Seizures: classification, causes, risk factors, symptoms, and prevention
What is a seizure?
Seizures or the convulsion can be defined as an abnormal and synchronous electrical activity of the brain that manifests a characteristic set of symptoms. If a person experiences two or more unprovoked seizures 24 hours apart he is considered to be an epileptic patient. This disease carries significant morbidity and fear among the general population.
Classification of seizures
The convulsions are primarily classified as generalized onset or focal onset. In generalized seizures, abnormal electrical activity occurs involving the entire cerebrum. Therefore, the patient experiences abnormal movements of all four limbs and the body. The patient completely loses consciousness during generalized seizures.
In focal seizures, abnormal electrical activity originates from one focus of the brain. Therefore, only the corresponding part of the body shows abnormal movements. The patient’s consciousness may be normal, impaired, or lost. On some occasions, the focal electrical activity may progress to involve the entire cerebrum. These patients initially experience focal symptoms, but soon develop generalized symptoms. This is called a focal onset with secondary generalization.
Febrile seizures are a specific entity of seizures that occur in children in-between the age group of 6 months to 6 years.
If a convulsion lasts more than 30 minutes or if a person experiences two or more seizures without gaining consciousness during 30 minutes of time, it’s called a “status epilepticus”.
According to the abnormal body movements seen during a seizure, both generalized and focal seizures are further classified as,
- Tonic – Abnormal rigidity of the limbs
- Clonic – Abnormal, repetitive, jerky movements
- Tonic-clonic – Tonic phase followed up by tonic phase
- Atonic – Sudden loss of muscle power
- Absence/ petit-mal seizures – Excessive blinking of the eyes and episodes of starring. No abnormal movements of the body
Causes and Risk factors
Most of the seizure-like events are truly not seizures. Many other pathologies of the body may mimic a seizure.
- Low blood sugar
- Cardiac arrhythmias
- Electrolyte imbalances are notorious to cause seizure-like symptoms.
The true causes and risk factors are
- Having epilepsy is the most significant risk factor
- Head injury
- Infections like meningitis and encephalitis
- Fever, especially in children – Fever associated seizures are called febrile seizures
- Certain drugs
- Excessive alcohol intake and alcohol withdrawal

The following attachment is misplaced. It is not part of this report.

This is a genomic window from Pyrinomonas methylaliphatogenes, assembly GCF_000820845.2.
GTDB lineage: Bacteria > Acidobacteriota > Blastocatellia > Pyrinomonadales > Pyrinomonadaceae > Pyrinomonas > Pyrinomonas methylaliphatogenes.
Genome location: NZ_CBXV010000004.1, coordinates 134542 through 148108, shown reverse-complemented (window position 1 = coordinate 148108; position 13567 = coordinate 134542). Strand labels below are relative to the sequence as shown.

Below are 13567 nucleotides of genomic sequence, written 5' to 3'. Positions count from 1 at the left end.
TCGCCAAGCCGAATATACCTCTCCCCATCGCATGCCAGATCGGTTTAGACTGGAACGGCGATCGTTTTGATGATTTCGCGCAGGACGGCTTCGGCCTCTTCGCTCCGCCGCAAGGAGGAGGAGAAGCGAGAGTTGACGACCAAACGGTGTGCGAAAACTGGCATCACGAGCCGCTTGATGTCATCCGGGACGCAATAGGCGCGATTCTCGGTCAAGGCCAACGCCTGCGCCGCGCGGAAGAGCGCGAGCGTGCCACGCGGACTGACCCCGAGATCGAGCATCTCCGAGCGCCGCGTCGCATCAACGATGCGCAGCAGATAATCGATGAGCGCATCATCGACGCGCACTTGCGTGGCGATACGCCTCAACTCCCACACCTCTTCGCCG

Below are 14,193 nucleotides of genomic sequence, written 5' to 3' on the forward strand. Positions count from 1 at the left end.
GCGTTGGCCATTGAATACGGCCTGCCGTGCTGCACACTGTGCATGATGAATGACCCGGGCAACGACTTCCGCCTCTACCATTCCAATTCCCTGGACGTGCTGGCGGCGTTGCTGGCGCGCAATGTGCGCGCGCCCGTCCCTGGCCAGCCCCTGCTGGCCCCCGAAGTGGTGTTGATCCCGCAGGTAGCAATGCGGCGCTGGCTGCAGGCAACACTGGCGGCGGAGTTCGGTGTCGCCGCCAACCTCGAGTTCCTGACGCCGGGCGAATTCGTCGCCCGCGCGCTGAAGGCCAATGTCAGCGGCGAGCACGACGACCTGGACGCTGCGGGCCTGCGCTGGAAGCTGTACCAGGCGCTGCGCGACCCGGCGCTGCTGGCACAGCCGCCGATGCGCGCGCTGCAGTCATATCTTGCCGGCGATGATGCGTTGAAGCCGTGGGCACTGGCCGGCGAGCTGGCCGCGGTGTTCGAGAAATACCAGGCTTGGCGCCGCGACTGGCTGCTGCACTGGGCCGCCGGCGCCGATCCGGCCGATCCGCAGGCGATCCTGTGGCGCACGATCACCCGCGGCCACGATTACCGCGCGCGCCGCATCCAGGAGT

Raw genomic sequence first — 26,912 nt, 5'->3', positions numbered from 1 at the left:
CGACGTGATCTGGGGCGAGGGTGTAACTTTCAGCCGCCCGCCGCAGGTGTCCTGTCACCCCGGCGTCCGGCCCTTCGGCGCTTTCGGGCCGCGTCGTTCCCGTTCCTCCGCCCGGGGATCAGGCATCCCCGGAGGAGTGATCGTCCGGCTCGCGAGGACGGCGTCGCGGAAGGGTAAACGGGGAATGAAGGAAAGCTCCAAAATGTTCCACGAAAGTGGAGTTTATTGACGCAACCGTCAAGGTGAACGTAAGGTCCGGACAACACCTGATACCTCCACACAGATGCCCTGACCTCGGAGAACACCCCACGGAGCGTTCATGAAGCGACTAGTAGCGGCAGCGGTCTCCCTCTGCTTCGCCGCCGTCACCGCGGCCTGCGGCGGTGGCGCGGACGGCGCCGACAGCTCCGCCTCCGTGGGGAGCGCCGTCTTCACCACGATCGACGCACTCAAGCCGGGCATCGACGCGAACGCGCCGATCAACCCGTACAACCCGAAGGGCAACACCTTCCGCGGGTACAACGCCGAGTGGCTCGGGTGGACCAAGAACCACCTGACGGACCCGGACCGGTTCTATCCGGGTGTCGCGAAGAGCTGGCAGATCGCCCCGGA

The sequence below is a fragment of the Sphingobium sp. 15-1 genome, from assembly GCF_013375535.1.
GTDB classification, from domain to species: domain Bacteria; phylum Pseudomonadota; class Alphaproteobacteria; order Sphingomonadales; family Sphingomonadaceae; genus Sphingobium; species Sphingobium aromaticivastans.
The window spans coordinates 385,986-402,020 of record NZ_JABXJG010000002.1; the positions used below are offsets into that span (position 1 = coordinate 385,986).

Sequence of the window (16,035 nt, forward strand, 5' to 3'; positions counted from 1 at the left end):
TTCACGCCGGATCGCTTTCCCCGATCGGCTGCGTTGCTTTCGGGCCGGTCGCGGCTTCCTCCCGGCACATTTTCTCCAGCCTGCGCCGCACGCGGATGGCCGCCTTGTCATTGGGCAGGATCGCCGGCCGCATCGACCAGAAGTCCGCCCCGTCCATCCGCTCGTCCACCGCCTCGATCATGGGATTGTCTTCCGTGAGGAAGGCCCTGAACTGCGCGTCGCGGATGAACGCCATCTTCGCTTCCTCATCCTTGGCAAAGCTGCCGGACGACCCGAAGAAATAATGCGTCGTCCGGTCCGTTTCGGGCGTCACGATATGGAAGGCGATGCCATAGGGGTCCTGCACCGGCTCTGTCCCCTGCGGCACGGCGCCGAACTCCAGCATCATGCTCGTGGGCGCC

- Lack of sleep, stress, and exposure to sunlight in those who are having epilepsy
- Brain lesions are strongly suspected in a 1st ever seizure occurring in an otherwise healthy adult (over the age of 20 years)
- Congenital abnormality in the brain (e.g. – cerebral palsy)
Symptoms of seizures
The convulsions are characterized by abnormal, jerky, convulsive movements of the limbs. However, it can happen even without single muscle contraction. The following are seen commonly features in seizures.
- Automatism – Abnormal, repetitive and stereotypic movements like lip-smacking and chewing
- Starring episodes are characteristic of absence seizures
- Frothing from the mouth
- Eyes rolling upwards
- Urinary and fecal incontinence
- Bluish discoloration of the extremities
Some people who have had convulsions explain about an aura that preceded the seizure. These are called epileptic auras. The auras differ according to the focus of the brain where the abnormal electrical discharge is happening. Common auras that people describe are,
- Smell changes
- Auditory and visual hallucinations
- Abdominal sensations
- Deja vu – Sensation of familiarity of a new surrounding
- Jamais vu – Sensation of unfamiliarity of a known surrounding
Following a seizure, the person may not recover his awareness completely for a certain period of time (even if he regains consciousness). Usually, this period (post-ictal period) lasts about 10-20 minutes. The following features are common in the post-ictal period.
- Deep sleep
- Abnormal behavior (e.g. – Undressing, running)
Complications of seizures
Complications of a seizure can be attributed to the effects of the seizure itself and also to the injuries that the patient sustains during an episode.
- Recurrent convulsions may cause brain damage, especially if it’s lasting more than 5 minutes.
- It may affect the day-to-day activities of the person and may hinder the education of children.
- During the episodes, the person may sustain head injuries that may further aggravate the condition.
- The convulsion that occurs during driving or swimming may even kill the person.
- The convulsion that occurs during a pregnancy has an abortive effect on the developing fetus.
Treatment and medications
1st ever seizure occurring in an otherwise healthy person is usually not treated. If the person experiences another seizure or has a high risk to have multiple convulsions, medical treatment can be started. The mainstay of treatment is anticonvulsants. The commonly given anticonvulsants are sodium valproate, diazepam, lamotrigine, etc. However, over-the-counter medication for convulsion or epilepsy should not be done at any cost. Please take medications only after consulting a health-care professional, ideally a neurologist.
If a seizure is lasting more than 5 minutes, it’s considered a potential status epilepticus. Therefore, immediate admission to a hospital and prompt medical treatment is needed.
How to prevent recurrent seizures
If you are an epileptic patient,
- Do not skip the meals
- Have enough sleep daily
- Adhere to the anticonvulsant drug regime
- Reduce stress